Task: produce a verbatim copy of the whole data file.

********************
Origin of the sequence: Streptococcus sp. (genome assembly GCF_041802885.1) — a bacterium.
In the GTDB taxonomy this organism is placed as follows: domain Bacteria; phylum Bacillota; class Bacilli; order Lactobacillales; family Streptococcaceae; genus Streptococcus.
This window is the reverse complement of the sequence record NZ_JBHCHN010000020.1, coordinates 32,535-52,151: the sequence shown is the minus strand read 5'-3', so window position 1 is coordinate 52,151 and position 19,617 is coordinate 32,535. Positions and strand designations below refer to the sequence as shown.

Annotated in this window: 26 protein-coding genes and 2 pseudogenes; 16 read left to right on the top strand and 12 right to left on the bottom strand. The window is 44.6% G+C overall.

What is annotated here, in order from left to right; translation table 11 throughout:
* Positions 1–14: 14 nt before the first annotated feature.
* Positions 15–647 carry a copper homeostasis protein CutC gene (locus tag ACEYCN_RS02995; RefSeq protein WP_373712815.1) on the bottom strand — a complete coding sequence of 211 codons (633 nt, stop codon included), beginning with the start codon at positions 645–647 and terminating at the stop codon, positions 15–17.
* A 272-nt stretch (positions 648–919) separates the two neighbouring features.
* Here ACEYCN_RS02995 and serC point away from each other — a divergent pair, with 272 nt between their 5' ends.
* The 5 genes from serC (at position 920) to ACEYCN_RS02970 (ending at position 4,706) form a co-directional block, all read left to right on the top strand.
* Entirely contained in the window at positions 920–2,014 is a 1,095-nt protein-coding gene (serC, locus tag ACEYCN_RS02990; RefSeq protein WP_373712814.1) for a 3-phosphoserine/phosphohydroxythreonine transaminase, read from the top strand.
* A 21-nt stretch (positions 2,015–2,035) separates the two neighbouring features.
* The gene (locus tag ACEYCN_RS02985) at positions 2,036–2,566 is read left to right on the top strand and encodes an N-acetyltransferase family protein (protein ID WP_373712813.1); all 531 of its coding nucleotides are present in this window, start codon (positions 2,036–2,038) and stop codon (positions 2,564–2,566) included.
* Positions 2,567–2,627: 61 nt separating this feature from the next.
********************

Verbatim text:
Origin of the sequence: Streptococcus sp. (genome assembly GCF_041802885.1) — a bacterium.
In the GTDB taxonomy this organism is placed as follows: domain Bacteria; phylum Bacillota; class Bacilli; order Lactobacillales; family Streptococcaceae; genus Streptococcus.
This window is the reverse complement of the sequence record NZ_JBHCHN010000020.1, coordinates 32,535-52,151: the sequence shown is the minus strand read 5'-3', so window position 1 is coordinate 52,151 and position 19,617 is coordinate 32,535. Positions and strand designations below refer to the sequence as shown.

Annotated in this window: 26 protein-coding genes and 2 pseudogenes; 16 read left to right on the top strand and 12 right to left on the bottom strand. The window is 44.6% G+C overall.

What is annotated here, in order from left to right; translation table 11 throughout:
* Positions 1–14: 14 nt before the first annotated feature.
* Positions 15–647 carry a copper homeostasis protein CutC gene (locus tag ACEYCN_RS02995; RefSeq protein WP_373712815.1) on the bottom strand — a complete coding sequence of 211 codons (633 nt, stop codon included), beginning with the start codon at positions 645–647 and terminating at the stop codon, positions 15–17.
* A 272-nt stretch (positions 648–919) separates the two neighbouring features.
* Here ACEYCN_RS02995 and serC point away from each other — a divergent pair, with 272 nt between their 5' ends.
* The 5 genes from serC (at position 920) to ACEYCN_RS02970 (ending at position 4,706) form a co-directional block, all read left to right on the top strand.
* Entirely contained in the window at positions 920–2,014 is a 1,095-nt protein-coding gene (serC, locus tag ACEYCN_RS02990; RefSeq protein WP_373712814.1) for a 3-phosphoserine/phosphohydroxythreonine transaminase, read from the top strand.
* A 21-nt stretch (positions 2,015–2,035) separates the two neighbouring features.
* The gene (locus tag ACEYCN_RS02985) at positions 2,036–2,566 is read left to right on the top strand and encodes an N-acetyltransferase family protein (protein ID WP_373712813.1); all 531 of its coding nucleotides are present in this window, start codon (positions 2,036–2,038) and stop codon (positions 2,564–2,566) included.
* Positions 2,567–2,627: 61 nt separating this feature from the next.